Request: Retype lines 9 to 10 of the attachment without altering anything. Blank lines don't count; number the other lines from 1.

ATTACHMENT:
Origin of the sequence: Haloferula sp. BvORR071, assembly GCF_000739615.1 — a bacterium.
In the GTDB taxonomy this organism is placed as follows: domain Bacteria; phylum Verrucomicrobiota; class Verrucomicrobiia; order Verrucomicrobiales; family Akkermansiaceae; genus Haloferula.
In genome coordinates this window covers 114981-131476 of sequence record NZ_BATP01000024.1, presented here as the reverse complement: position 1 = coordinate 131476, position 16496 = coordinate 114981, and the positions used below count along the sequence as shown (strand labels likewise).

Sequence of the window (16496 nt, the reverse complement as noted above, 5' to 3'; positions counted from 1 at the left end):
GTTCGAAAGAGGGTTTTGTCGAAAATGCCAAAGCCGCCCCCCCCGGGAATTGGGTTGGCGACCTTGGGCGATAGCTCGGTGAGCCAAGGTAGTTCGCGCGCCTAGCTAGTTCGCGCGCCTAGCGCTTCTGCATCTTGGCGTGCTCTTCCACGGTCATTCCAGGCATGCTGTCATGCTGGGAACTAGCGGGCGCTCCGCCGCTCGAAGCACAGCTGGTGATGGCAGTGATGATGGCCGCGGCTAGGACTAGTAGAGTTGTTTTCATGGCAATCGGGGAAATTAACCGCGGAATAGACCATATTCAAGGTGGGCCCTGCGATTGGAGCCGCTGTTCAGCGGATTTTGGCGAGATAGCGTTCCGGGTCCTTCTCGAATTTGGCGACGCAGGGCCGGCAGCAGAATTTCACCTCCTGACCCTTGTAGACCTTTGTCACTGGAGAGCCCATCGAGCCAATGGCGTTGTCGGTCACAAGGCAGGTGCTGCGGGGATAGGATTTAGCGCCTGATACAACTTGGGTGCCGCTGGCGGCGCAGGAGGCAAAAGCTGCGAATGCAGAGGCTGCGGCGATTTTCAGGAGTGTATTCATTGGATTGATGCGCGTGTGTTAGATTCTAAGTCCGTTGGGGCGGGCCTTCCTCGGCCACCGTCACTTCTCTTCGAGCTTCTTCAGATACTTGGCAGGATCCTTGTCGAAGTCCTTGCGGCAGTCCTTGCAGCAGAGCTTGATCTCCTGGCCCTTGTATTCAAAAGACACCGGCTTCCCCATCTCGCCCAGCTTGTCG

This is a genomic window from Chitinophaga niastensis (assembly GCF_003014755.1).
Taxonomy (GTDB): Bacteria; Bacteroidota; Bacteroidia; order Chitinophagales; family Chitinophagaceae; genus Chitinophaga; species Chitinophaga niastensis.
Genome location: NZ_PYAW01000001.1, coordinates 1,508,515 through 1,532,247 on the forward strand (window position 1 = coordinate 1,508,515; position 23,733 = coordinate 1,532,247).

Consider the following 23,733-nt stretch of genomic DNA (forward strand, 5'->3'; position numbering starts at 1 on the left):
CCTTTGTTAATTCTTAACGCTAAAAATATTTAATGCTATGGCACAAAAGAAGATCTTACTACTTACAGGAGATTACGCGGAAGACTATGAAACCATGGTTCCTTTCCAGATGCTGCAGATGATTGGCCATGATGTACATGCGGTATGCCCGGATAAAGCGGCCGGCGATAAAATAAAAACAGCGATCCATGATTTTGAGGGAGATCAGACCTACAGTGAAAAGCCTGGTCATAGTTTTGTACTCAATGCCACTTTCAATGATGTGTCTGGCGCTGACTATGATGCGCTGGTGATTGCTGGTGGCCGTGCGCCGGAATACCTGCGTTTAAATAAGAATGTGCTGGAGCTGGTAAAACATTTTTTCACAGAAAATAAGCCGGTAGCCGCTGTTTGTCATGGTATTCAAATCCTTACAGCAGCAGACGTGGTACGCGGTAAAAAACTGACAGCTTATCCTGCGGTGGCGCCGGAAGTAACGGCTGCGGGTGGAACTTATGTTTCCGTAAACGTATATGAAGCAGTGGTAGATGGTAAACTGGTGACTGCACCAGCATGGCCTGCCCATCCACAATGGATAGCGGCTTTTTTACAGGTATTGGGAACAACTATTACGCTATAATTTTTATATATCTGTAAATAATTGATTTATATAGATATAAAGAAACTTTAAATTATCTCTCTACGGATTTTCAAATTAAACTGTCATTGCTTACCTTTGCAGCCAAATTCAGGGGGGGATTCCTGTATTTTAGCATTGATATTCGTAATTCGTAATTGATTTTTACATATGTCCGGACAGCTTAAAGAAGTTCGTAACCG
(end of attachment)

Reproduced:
Consider the following 23,733-nt stretch of genomic DNA (forward strand, 5'->3'; position numbering starts at 1 on the left):
CCTTTGTTAATTCTTAACGCTAAAAATATTTAATGCTATGGCACAAAAGAAGATCTTACTACTTACAGGAGATTACGCGGAAGACTATGAAACCATGGTTCCTTTCCAGATGCTGCAGATGATTGGCCATGATGTACATGCGGTATGCCCGGATAAAGCGGCCGGCGATAAAATAAAAACAGCGATCCATGATTTTGAGGGAGATCAGACCTACAGTGAAAAGCCTGGTCATAGTTTTGTACTCAATGCCACTTTCAATGATGTGTCTGGCGCTGACTATGATGCGCTGGTGATTGCTGGTGGCCGTGCGCCGGAATACCTGCGTTTAAATAAGAATGTGCTGGAGCTGGTAAAACATTTTTTCACAGAAAATAAGCCGGTAGCCGCTGTTTGTCATGGTATTCAAATCCTTACAGCAGCAGACGTGGTACGCGGTAAAAAACTGACAGCTTATCCTGCGGTGGCGCCGGAAGTAACGGCTGCGGGTGGAACTTATGTTTCCGTAAACGTATATGAAGCAGTGGTAGATGGTAAACTGGTGACTGCACCAGCATGGCCTGCCCATCCACAATGGATAGCGGCTTTTTTACAGGTATTGGGAACAACTATTACGCTATAATTTTTATATATCTGTAAATAATTGATTTATATAGATATAAAGAAACTTTAAATTATCTCTCTACGGATTTTCAAATTAAACTGTCATTGCTTACCTTTGCAGCCAAATTCAGGGGGGGATTCCTGTATTTTAGCATTGATATTCGTAATTCGTAATTGATTTTTACATATGTCCGGACAGCTTAAAGAAGTTCGTAACCG